The Gamble

What is so bad about the “world”? Why do you hear pastors teach against the “world”? In John 15: 19 it says “The world would love you as one of its own if you belonged to it, but you are no longer part of the world. I chose you to come out of the world, so it hates you.”

You should understand by now that Pastor John Bevere* is predicating his whole book on the idea that Christians should understand that God is calling them out of this world and into service to His Kingdom. When a person declares that they have been born again, they are really saying they are a brand new creation. The other person who has lived in that body is gone. The new creation is dedicated to God. Our heavenly Father is directing life now.

The problem is that too often we slip back into worship of worldly things even after we declare we are serving God. If you worshipped the pursuit of money before you gave your life to Christ, those thinking habits are hard to break. Displays of wealth will get your attention, despite your commitment to Christ. If you had a problem with the need for total control before you gave your life to Christ, you might desire total control from time to time even though you know you should not need it and you can never even have total control. It does not exist. Maybe you love the way alcohol makes you feel when you have worked hard all day. When the commercial on your television shows young people relaxing by the ocean with beer in hand, it is easy to visualize yourself in the beach chair listening to the waves come ashore. You know that you can’t stop with just one; you used to drink until you got drunk and that habit is hard to break, but you have given your life to Christ and overindulgence is no longer on your radar screen. Habits are hard to break.

It is so easy to slip back into “the world.” Some of you may have heard the expression that we may become a new person in Christ but that old person is still there in a bag you have over your shoulder. Sometimes that old person escapes from the bag. We may try to keep them in the bag but they may get out from time to time anyway.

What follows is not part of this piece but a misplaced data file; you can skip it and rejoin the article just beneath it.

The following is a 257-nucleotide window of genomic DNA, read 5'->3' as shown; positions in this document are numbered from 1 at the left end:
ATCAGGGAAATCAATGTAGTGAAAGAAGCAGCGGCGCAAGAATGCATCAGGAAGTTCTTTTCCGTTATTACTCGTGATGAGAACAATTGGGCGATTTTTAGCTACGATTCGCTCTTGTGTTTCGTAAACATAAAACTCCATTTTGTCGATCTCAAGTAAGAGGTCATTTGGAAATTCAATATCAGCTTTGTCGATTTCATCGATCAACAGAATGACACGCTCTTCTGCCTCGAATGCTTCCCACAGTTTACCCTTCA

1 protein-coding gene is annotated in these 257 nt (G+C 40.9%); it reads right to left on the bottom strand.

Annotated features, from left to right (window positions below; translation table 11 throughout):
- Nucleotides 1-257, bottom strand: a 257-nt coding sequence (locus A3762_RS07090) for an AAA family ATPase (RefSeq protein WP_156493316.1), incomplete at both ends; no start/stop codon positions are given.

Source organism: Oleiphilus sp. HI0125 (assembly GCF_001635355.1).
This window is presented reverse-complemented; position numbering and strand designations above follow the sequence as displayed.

Bevere says “dear Christ follower: the world is seeking you out. The world’s invitation into a relationship is frequently accompanied by enticing speech, logic, flattery, opportunity, power, influence and—always—promises of personal gain or pleasure.”

But what about the following ideas? How can I live in society today? How can I function in the world? I live in it. How can I be fruitful in the world [God expects us to be fruitful]? How can I reach those who live in this world? Wouldn’t we influence the lost better if the lost of this world loved us?

The answers to these questions will be forthcoming but the short answer is this: if you are not upholding God’s standard in your life, you may be upholding the world’s.

Without seeming prudish, here is an example that most of us can relate to. I was a child of the 50’s and I grew up watching television shows like “Leave It To Beaver,” “I Love Lucy,” and “Father Knows Best.” I realize some readers don’t go that far back in their viewing history but think for a moment how someone who only watched 50’s television would respond to 2017 offerings. Television men and women of the 50’s (who were linked romantically) were all married, not so much in today’s television. Television spouses slept in separate beds; today television portrays sexual activity that goes way beyond two married people in separate beds. Exclamatory language of the 50’s consisted of “golly,” “gee,” or maybe “heck.” Today’s television characters will express themselves using a wide variety of profanity.

I know this sounds prudish but that is not my intent. The point I am trying to make is that God has not changed His standards for behavior, we have. To put it bluntly, I can see that society has altered standards of behavior to the point that a Christian should be uncomfortable in some contexts. Bevere is not so kind in his evaluation of today’s world standards: “what’s morally acceptable and commonplace today often was uncommon and regarded as morally and socially wrong yesterday” [95].

What is so bad about the world? Why do you hear pastors teach against the world? Life provides many choices and those choices determine the Christian we will be. Many Christians don’t have a problem with one foot in the “world” and another foot in “God’s kingdom.” Maybe that is acceptable but maybe it is not. Could you be gambling with your salvation? In 1 John 2 it says “When you love the world, you do not have the love of the Father in you.” Be careful that you are not allured into too much love for the world: “For the world offers only a craving for physical pleasure, a craving for everything we see, and pride in our achievements and possessions.”

Where is the gamble?

In the words “These are not from the Father, but are from the world” [I John 2].

*author of Good or God?

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